Part of it is probably simply that "new game smell" where everyone doesn't quite know what to expect, and with fewer expectations it's harder to get mad at people for not living up to them. On the other hand though, it definitely feels to me like SWTOR is actively trying to get people to be social. The conscious decision not to include a dungeon finder, group quests everywhere, social points - all of it seems to say: "I know you can do this on your own but... look at the people! Talk to them! Play with them! Have fun!"
It's made me very thoughtful, because I know some good people who really don't like this kind of thing and are big fans of systems like WoW's dungeon finder. I suppose at the end of the day it comes down to preferences, Bartle types, whatever you want to call them. I was looking back at this old post by Syl the other day and was once again surprised by my own test result in the comments. I'm not an achiever.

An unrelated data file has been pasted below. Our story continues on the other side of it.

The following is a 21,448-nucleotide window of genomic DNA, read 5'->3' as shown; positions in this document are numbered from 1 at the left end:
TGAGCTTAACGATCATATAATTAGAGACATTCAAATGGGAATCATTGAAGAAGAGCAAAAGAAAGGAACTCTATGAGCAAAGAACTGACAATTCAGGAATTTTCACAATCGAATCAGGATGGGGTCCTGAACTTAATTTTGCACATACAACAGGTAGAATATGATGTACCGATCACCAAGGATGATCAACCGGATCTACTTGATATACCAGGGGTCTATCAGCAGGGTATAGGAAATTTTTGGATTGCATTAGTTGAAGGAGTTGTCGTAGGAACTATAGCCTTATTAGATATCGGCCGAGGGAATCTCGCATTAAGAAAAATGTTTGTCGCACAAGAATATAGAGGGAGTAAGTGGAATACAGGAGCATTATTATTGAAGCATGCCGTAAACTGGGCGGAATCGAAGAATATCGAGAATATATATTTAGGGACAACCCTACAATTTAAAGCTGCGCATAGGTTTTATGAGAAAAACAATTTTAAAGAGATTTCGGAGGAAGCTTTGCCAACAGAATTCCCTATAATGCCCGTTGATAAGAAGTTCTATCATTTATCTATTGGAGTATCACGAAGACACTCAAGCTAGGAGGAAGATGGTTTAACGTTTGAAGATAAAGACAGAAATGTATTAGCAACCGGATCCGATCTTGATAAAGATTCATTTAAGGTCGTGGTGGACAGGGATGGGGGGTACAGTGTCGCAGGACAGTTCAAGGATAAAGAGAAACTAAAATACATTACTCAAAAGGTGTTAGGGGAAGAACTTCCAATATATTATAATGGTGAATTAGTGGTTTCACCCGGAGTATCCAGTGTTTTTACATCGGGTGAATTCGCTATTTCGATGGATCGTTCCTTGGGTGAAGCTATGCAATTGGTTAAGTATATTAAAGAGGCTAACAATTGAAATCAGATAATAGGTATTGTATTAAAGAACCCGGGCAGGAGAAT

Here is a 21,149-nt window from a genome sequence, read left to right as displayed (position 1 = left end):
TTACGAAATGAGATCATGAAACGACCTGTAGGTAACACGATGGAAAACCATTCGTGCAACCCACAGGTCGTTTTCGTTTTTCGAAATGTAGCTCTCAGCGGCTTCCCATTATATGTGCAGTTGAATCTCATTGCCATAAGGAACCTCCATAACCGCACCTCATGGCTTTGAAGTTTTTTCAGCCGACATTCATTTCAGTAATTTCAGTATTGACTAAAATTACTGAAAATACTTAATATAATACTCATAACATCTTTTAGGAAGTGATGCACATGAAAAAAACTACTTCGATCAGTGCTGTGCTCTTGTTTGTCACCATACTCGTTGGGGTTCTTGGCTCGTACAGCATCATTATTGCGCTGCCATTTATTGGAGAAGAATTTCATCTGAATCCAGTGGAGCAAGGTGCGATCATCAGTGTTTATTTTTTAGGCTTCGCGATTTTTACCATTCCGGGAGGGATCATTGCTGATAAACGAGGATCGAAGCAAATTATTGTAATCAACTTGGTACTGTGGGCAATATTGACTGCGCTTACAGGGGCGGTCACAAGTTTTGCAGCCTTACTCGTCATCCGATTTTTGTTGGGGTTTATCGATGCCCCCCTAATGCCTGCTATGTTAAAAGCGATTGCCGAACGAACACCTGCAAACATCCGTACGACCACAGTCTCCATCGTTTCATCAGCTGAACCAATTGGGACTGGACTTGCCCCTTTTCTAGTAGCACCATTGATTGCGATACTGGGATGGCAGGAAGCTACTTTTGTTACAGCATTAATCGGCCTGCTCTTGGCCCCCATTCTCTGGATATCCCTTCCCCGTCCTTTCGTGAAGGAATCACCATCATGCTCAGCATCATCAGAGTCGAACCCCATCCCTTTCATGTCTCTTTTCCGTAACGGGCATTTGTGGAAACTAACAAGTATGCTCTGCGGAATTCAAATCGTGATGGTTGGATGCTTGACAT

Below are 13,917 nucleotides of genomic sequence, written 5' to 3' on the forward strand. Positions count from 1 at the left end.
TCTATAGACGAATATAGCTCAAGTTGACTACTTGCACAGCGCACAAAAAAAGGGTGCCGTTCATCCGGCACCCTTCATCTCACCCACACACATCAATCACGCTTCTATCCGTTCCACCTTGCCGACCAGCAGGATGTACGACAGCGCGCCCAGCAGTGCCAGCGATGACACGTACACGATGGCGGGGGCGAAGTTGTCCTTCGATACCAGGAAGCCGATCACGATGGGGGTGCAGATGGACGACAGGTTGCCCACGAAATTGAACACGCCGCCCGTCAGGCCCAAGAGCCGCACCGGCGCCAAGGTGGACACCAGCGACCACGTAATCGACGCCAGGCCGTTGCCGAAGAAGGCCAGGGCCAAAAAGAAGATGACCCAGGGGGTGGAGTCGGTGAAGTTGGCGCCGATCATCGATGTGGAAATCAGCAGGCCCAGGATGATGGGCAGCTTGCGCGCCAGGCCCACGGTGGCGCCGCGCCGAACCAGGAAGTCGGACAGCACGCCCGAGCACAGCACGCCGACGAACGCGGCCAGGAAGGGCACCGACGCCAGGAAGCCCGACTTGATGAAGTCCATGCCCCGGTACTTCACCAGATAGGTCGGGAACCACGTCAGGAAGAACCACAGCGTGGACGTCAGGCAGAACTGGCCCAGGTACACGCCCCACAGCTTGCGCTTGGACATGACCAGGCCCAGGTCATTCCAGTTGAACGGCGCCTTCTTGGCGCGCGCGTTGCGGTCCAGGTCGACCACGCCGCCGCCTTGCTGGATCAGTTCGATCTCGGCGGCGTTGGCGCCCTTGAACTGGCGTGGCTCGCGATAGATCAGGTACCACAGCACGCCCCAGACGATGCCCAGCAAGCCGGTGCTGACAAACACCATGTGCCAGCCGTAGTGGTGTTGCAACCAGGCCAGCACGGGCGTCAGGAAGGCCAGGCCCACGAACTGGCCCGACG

Things like an automated grouping system are great for achievers because it means that they can get things done, no matter the circumstances. They can say that they killed the boss and show off their new shinies. Me, I'd rather fail to get to the end but make a new friend on the way. If we do get things done it's a bonus, but it's not the most important thing.
From that point of view, I feel that SWTOR is a great game, and I do hope it stays that way. Giving people the opportunity to achieve is all fine and dandy, but there comes a point where even those who really love achievements start to wonder whether it's something that's worth sacrificing everything else. I was undecided myself for the longest time, but after being reminded of just how nice it can be when a game supports people simply being social and forming a community, I honestly wouldn't want it any other way anymore.